EXPO 2015 - What is a Universal Exposition anyway?

Shows, food, discussions and lots of people are all going to converge to hopefully bring a much needed surge of business to the local economy. We're counting on it, I'd say, but there is more to it than that. Universal Expositions are actually fairs to promote international tourism, industry, design and exchange. If you want more history, I suggest you hop over to Wikipedia for a quick brush-up.

What is EXPO Milano 2015? 

Tourism, farming, food, music, art, architecture: these are the more obvious themes of this year's Expo. Pavilion styles reflect cultural differences with a definite slant in expression towards food and perception of natural resources. Several countries have independent constructions to illustrate their commitment/contributions towards the world's food supply. Many have interactive tables or video games to let people playfully explore topics like crop production, sustainability and innovation.

Argentine beef salad

Feeding the Planet...

Italy is the perfect place to talk about food, and the choice of this theme for Expo 2015 was a stroke of genius. Italian food is renowned worldwide; the myriad of styles, flavors, and available dishes is mind-boggling. Each pavilion along the Cardo (the main north-south avenue at Expo) are lined with small restaurants where they serve Italian food. 
Eataly, a huge supermarket that deals in authentic Italian food, has it's own area with several different regional restaurants. They've made "Made in Italy" an adjective phrase that denotes not only the place of origin of a food or object, but also an implied concept of quality. "Made in Italy" food is good, authentic and special. It's a source of national pride. 

Farming, harvest and distribution of food in the face of rising world population is a humbling problem. I saw moveable vertical gardens, ideas for crop rotations and desalinization plants for desert irrigation systems that could provide remedies for hunger and poverty. 

Cultural expression through food frequently helps us identify and understand other cultures. I've eaten Chinese spring rolls with chopsticks, and torn off pieces of Eritrean injera bread to sop up different types of stews without silverware, as is their custom. I'm so used to the idea of a fork that it's hard to think of doing it another way, but that is part of the beauty of trying new dishes. 

Spices, coffee, cocoa, rice, cereals, fruit and legumes: at Expo they're called Clusters. These pavilions group together different countries that share the same crop. They have chocolate scuptors, courses to learn how to make great coffee, and excellent rice dishes. And that's only what I've actually seen so far. Every day there is something new to learn.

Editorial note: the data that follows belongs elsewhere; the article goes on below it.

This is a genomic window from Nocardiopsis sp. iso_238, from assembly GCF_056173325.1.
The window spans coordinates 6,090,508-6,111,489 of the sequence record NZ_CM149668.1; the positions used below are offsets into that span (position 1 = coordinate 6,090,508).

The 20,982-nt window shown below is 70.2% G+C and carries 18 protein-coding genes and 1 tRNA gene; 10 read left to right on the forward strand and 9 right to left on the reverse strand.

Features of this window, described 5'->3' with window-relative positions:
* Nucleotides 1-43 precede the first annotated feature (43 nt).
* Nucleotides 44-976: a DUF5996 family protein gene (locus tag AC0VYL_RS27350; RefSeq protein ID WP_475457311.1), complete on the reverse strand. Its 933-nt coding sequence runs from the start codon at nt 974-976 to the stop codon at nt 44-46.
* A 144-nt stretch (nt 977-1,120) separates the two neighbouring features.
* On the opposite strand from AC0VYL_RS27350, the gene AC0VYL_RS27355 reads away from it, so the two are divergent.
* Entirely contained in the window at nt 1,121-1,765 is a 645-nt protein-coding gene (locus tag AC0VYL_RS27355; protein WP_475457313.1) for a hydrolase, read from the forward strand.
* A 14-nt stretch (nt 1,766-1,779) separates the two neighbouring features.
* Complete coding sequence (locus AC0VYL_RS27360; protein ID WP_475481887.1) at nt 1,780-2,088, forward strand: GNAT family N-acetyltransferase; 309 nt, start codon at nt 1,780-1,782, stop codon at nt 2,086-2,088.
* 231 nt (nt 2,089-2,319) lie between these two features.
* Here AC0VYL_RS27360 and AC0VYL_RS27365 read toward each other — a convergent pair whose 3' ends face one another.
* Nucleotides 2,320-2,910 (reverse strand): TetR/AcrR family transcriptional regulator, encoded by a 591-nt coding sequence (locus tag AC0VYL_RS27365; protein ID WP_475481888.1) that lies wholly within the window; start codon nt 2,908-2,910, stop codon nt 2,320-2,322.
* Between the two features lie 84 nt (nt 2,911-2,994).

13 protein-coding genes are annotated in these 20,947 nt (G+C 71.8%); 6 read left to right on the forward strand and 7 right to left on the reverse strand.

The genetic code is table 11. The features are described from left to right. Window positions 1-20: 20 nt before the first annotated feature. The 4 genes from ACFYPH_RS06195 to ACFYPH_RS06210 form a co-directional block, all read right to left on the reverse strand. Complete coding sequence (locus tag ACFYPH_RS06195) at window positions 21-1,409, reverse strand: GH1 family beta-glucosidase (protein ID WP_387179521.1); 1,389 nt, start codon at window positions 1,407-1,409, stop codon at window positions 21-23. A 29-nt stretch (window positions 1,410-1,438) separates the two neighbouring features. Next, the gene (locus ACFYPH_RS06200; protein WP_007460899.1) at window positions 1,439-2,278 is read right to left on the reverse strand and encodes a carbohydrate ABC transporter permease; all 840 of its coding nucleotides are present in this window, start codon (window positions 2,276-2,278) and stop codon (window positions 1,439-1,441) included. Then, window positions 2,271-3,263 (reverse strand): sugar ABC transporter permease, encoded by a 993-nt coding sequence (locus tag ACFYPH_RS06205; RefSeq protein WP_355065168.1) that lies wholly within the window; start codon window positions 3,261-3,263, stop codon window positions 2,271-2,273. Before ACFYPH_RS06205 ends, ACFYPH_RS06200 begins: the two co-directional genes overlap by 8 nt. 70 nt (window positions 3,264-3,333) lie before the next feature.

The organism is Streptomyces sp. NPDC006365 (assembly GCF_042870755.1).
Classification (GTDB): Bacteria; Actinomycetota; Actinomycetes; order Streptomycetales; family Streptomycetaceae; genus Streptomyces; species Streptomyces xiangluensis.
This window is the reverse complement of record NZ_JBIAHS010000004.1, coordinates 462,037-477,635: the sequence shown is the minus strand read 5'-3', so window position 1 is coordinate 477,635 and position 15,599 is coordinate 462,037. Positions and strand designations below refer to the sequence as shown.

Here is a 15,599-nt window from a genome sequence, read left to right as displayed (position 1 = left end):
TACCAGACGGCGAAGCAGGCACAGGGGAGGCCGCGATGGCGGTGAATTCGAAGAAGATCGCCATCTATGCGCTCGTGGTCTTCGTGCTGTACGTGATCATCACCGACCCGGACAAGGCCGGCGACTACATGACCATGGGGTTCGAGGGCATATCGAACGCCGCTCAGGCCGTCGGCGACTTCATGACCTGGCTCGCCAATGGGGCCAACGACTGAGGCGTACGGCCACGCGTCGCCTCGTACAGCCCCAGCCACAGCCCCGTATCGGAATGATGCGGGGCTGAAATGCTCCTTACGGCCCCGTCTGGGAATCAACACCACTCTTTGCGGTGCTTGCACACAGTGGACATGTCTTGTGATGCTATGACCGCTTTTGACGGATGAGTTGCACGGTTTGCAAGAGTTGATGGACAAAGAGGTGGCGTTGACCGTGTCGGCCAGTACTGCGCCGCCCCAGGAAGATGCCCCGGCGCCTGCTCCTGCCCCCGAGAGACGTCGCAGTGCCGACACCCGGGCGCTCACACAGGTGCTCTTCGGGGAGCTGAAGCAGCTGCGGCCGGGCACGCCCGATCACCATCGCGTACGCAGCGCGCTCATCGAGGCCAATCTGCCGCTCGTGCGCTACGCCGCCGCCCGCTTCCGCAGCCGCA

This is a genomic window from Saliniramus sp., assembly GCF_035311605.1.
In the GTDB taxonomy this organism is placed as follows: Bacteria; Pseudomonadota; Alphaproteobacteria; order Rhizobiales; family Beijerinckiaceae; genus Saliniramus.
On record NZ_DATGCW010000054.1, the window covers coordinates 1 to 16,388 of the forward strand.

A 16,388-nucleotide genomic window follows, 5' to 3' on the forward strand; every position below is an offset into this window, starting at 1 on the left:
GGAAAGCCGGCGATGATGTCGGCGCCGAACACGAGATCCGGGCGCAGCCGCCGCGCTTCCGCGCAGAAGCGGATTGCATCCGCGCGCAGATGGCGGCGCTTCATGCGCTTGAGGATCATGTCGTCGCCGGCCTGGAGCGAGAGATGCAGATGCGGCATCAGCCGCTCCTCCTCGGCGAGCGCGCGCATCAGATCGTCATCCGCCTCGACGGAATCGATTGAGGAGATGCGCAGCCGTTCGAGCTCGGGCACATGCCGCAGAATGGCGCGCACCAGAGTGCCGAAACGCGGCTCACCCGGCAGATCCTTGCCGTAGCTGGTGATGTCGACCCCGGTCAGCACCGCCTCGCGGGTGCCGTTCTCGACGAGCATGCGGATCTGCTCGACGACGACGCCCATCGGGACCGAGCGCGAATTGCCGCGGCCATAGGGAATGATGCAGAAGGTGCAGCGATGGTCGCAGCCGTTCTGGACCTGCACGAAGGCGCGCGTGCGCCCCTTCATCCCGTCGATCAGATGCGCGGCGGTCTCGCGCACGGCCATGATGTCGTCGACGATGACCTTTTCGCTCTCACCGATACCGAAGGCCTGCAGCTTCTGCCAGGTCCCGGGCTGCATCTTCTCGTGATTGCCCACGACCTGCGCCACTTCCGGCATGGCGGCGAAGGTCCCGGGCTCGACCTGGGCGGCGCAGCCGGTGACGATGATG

...Energy for Life.

Where else could you see unfinished particleboard on the sides of pavilions?

Recycling, reuse, donations, green technology, smart glass and plywood: materials and technology used to build Expo pavilions reflects this part of the theme. In addition to food related issues, our planet's growing population uses resources, and we are going to run out of something sooner or later.
Learning how to reuse materials and, in my opinion, getting over the idea that if something is wrong if everything we own isn't brand-spanking-new otherwise will help us live longer with the resources that we have.

The rusty brown of CorTen steel contrasts well with the white tarpaulins shading the Decumanus (the central east-west thoroughfare), and many pavilions have orchards, meadows with wildflowers and typical plants. The Rice Cluster is surrounded by rice paddy flowerbeds, and I saw honeybees and butterflies at more than one place. The rooftop terrace of the Russian Pavilion is simply covered with grass. The resulting atmosphere is peaceful - and it's not to say that there are no people. Thousands of visitors are there on any given day, but I always have an impression of peace and quiet when I'm there.

The Belgian Pavilion has an aquaponics installation: huge round wheels on top of fish tanks that use the rich fertile water to grow plants and raise fish for human consumption. Truly remarkable, and self sustaining with just a little care, I think these units are perfectly suited to modern life, though I admit I'm not sure I'd want one of my own.

Belgian Pavilion Expo 2015

As you can see, this year's Unversal Exposition in Milan, Italy has got a lot going on. 


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